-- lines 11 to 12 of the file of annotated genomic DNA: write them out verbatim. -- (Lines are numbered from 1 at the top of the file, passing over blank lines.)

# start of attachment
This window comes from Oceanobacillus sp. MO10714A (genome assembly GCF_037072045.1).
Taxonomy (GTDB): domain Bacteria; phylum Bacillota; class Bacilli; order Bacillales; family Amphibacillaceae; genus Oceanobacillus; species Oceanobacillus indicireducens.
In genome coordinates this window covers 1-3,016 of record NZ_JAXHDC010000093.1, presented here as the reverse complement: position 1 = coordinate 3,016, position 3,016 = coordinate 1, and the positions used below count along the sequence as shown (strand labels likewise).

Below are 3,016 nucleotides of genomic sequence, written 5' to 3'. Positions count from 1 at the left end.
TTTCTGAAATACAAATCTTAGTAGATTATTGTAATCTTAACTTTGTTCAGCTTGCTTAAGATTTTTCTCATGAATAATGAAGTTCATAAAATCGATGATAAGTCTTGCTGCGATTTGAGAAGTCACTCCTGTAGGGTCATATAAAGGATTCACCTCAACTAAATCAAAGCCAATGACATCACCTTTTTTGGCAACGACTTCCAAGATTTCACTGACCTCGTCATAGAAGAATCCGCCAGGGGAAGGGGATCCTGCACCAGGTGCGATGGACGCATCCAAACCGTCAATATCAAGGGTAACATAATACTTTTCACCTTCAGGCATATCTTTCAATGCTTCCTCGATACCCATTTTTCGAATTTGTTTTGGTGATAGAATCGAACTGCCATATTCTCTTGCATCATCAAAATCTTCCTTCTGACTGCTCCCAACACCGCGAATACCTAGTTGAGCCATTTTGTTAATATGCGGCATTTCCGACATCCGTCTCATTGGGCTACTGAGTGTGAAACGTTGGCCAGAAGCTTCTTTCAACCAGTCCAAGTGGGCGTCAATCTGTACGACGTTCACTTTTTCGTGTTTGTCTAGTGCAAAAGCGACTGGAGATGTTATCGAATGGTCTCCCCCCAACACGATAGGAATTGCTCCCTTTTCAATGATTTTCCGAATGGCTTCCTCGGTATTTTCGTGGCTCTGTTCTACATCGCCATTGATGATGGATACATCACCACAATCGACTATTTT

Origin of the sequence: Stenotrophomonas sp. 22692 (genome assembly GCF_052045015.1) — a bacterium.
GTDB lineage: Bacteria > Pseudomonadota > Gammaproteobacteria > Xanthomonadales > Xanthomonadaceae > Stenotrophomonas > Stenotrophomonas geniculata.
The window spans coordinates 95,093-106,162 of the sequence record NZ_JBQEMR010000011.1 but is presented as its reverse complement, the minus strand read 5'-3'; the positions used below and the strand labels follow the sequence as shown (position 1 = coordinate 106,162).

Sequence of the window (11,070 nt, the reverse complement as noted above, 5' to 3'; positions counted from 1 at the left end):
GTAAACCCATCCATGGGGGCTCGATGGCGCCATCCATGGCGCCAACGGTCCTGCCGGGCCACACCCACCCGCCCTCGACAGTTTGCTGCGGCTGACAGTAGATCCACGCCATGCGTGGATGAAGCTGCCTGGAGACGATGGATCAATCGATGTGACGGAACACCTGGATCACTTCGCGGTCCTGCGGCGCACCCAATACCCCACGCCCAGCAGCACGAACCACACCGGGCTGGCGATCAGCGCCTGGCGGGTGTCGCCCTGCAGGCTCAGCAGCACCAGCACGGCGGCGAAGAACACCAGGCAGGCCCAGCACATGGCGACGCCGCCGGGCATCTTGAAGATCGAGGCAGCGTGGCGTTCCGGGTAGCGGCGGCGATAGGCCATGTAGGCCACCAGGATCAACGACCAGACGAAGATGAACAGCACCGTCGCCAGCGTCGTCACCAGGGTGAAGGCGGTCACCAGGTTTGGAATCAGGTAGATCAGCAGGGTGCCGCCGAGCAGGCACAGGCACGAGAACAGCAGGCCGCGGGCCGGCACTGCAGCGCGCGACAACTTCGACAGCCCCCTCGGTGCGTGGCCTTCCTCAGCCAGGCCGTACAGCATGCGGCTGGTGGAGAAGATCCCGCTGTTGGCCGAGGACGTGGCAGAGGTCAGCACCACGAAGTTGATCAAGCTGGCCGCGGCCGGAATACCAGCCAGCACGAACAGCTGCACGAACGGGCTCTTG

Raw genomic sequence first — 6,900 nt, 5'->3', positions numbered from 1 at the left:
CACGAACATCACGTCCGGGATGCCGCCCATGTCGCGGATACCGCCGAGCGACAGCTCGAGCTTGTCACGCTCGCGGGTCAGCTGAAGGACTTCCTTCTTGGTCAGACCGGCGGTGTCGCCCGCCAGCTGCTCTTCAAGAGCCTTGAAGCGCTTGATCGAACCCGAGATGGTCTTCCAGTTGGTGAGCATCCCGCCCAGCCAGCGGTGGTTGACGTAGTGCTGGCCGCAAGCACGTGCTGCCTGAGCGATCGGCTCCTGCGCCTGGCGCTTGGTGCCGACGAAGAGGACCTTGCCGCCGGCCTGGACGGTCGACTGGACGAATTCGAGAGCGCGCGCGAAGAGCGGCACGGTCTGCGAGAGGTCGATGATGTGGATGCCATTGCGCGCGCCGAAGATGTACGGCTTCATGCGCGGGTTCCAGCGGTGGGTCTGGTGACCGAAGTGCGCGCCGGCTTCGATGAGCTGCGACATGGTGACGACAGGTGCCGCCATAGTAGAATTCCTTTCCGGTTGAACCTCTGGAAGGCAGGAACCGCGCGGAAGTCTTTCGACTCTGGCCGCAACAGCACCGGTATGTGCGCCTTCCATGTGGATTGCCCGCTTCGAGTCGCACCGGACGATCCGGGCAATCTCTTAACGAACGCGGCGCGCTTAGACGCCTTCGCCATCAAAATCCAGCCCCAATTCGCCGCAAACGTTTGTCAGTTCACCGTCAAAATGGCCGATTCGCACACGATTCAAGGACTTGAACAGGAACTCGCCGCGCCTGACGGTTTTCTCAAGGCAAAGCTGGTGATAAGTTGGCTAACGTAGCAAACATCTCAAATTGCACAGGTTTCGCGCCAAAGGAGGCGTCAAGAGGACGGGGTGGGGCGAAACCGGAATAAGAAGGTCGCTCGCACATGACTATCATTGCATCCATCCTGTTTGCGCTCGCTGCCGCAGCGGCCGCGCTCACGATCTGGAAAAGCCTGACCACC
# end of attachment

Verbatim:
Raw genomic sequence first — 6,900 nt, 5'->3', positions numbered from 1 at the left:
CACGAACATCACGTCCGGGATGCCGCCCATGTCGCGGATACCGCCGAGCGACAGCTCGAGCTTGTCACGCTCGCGGGTCAGCTGAAGGACTTCCTTCTTGGTCAGACCGGCGGTGTCGCCCGCCAGCTGCTCTTCAAGAGCCTTGAAGCGCTTGATCGAACCCGAGATGGTCTTCCAGTTGGTGAGCATCCCGCCCAGCCAGCGGTGGTTGACGTAGTGCTGGCCGCAAGCACGTGCTGCCTGAGCGATCGGCTCCTGCGCCTGGCGCTTGGTGCCGACGAAGAGGACCTTGCCGCCGGCCTGGACGGTCGACTGGACGAATTCGAGAGCGCGCGCGAAGAGCGGCACGGTCTGCGAGAGGTCGATGATGTGGATGCCATTGCGCGCGCCGAAGATGTACGGCTTCATGCGCGGGTTCCAGCGGTGGGTCTGGTGACCGAAGTGCGCGCCGGCTTCGATGAGCTGCGACATGGTGACGACAGGTGCCGCCATAGTAGAATTCCTTTCCGGTTGAACCTCTGGAAGGCAGGAACCGCGCGGAAGTCTTTCGACTCTGGCCGCAACAGCACCGGTATGTGCGCCTTCCATGTGGATTGCCCGCTTCGAGTCGCACCGGACGATCCGGGCAATCTCTTAACGAACGCGGCGCGCTTAGACGCCTTCGCCATCAAAATCCAGCCCCAATTCGCCGCAAACGTTTGTCAGTTCACCGTCAAAATGGCCGATTCGCACACGATTCAAGGACTTGAACAGGAACTCGCCGCGCCTGACGGTTTTCTCAAGGCAAAGCTGGTGATAAGTTGGCTAACGTAGCAAACATCTCAAATTGCACAGGTTTCGCGCCAAAGGAGGCGTCAAGAGGACGGGGTGGGGCGAAACCGGAATAAGAAGGTCGCTCGCACATGACTATCATTGCATCCATCCTGTTTGCGCTCGCTGCCGCAGCGGCCGCGCTCACGATCTGGAAAAGCCTGACCACC